The Marble Galaxy

Posted on Posted in Photo news

Macro photography

During the summer and towards the end of it, I had fun with the macro photography, as a matter of passing the time and occupy my mind. At least, it gave me the opportunity to take pictures and maintain some skills.

I had a flash

While I was practicing this kind of photography, I had a flash… No, I didn’t buy anything from eBay or Amazon, I mean I had an idea! Why not photograph marbles as if they represented planets. Shear luck (or bad luck!), just before I started, an article appeared on the Petapixel website showing the same kind of photo… grrrrr!

The staging

I needed marbles… obviously, that’s not the kind of things I have at home anymore. I made a trip to the dollar store where I found what I was looking for. Back home, I had to find a way to hold the marbles so that I could photograph them. I made metal rods made from coat hangers. Then, I placed the beads on these stems using a adhesive putty. The whole thing was placed on a felted black background in precarious balance!

I then put my camera equipment while the marbles stopped swinging at the end of the rods… I only used one flash to simulate that the light came from the sun; in addition, I had installed a “bee hive” grid to restrict the beam. I did some light tests to be ready to make the final photo.

The difficulty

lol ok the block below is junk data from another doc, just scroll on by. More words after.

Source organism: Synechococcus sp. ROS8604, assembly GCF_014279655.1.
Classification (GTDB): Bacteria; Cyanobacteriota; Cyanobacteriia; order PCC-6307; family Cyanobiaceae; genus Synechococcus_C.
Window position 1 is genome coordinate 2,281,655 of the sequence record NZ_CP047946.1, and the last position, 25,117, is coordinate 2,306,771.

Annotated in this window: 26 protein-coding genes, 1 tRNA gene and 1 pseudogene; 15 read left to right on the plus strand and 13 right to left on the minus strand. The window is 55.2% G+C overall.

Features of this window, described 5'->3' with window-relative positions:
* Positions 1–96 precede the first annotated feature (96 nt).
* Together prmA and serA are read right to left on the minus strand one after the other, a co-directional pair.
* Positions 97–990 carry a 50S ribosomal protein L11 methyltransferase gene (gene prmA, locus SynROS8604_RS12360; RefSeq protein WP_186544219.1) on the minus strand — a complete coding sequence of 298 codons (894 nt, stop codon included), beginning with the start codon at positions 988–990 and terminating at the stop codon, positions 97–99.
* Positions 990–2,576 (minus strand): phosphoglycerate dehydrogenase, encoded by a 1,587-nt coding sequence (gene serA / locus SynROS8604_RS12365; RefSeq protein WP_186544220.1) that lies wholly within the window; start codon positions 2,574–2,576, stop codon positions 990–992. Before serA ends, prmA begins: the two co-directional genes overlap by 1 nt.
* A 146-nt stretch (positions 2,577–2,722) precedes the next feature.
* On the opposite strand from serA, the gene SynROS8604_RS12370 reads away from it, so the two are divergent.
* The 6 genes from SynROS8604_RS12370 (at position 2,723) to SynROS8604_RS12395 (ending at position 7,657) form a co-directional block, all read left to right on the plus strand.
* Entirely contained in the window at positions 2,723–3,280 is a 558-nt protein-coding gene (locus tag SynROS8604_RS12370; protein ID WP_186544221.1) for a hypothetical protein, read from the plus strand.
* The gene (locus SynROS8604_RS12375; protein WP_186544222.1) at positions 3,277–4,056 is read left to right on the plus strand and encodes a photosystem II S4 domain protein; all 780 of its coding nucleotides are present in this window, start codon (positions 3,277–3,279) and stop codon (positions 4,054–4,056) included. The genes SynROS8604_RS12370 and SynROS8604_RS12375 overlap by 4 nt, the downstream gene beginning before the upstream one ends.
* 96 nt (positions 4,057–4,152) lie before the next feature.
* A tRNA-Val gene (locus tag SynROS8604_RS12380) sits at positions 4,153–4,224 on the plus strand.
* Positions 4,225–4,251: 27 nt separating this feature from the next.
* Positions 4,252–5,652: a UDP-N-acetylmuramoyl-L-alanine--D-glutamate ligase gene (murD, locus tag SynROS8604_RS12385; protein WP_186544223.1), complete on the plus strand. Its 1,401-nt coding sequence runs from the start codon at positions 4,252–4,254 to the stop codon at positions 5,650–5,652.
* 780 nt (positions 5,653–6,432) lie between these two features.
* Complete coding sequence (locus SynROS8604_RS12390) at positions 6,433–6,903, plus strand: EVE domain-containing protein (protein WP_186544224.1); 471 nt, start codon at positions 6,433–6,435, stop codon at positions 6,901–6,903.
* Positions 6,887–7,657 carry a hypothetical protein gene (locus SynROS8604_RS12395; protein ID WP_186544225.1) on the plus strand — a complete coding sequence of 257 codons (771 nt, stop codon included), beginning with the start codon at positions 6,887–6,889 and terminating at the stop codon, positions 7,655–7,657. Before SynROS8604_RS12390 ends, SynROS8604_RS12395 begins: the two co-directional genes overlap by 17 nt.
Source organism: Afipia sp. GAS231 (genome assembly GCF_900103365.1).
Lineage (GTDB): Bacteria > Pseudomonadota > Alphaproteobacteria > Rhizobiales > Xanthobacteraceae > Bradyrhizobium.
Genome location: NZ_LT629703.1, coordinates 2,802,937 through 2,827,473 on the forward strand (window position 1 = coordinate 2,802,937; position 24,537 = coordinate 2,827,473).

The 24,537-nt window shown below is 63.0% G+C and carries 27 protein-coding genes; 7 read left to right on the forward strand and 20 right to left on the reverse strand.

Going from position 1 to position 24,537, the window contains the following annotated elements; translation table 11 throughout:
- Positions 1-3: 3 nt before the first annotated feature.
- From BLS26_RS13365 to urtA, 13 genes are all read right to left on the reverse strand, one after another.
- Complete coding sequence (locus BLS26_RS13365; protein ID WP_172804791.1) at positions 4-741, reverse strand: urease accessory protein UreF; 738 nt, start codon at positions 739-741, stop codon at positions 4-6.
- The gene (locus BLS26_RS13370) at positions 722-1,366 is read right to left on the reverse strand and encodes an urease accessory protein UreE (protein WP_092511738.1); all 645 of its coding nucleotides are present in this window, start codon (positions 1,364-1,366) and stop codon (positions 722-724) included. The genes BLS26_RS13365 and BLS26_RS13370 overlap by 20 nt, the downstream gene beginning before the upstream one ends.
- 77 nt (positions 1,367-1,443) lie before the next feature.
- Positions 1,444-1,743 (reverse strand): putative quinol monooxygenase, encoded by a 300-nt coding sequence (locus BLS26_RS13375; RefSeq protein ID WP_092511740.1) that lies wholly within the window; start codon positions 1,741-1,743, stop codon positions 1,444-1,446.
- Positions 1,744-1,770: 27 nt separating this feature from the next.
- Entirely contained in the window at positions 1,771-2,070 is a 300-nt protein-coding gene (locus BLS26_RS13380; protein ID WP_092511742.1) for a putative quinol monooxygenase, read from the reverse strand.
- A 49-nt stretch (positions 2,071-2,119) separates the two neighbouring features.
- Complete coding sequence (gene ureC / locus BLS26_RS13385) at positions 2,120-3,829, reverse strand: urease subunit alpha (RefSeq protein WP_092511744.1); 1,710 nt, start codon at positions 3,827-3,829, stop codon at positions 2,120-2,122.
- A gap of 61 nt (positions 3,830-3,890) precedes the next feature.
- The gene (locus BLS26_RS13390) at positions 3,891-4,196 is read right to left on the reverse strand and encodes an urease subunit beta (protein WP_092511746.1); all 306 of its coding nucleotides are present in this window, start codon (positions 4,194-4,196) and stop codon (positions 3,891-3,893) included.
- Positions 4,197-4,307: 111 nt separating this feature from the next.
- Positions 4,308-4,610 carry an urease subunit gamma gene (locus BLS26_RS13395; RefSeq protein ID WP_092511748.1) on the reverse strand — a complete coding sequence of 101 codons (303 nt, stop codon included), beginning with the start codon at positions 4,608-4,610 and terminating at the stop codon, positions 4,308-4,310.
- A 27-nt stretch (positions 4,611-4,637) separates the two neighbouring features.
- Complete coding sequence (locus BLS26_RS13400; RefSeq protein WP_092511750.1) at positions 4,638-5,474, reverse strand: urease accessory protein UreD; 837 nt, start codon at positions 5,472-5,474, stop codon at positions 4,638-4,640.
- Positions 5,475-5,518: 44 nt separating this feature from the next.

Since I photographed closely, there was the problem of the depth of field: I had arranged the marbles on different planes to simulate the scattering of the planets. But even with great depth of field, I found myself with somes balls out of focus. I told myself that I could focus on each of the marbles (photographed as a whole) and then I would choose those in focus in Photoshop (yes it was going to be a photo that would end in this software!). My idea did not work. So I re-shot the photos but this time, I took the marbles one by one.

The final cut

As I said, I knew that the final photo would be executed in Photoshop. I first searched the Internet to find an image of stars. I ended up finding it on Adobe’s website. It contained an unrestricted user license; moreover, it cost nothing! Once the images in Photoshop, I assembled the final photo in a meticulous work to remove the rods. I balanced the lighting to get at the final image that I called the Marble Galaxy!

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